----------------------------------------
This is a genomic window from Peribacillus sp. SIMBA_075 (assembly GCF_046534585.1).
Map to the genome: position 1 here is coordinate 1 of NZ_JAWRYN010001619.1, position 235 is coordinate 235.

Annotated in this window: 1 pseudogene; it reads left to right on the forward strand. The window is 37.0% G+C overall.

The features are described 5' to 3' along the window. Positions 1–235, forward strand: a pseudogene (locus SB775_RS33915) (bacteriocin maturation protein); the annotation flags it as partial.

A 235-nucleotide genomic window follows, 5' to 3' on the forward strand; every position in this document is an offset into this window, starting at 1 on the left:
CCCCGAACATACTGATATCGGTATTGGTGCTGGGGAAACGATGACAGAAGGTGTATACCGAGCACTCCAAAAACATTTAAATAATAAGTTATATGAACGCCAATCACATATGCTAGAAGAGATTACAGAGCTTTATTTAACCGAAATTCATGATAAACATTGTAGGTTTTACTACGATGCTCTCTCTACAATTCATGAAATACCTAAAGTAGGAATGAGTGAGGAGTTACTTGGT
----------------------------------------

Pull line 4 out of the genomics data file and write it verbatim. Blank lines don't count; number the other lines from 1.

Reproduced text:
The features are described 5' to 3' along the window. Positions 1–235, forward strand: a pseudogene (locus SB775_RS33915) (bacteriocin maturation protein); the annotation flags it as partial.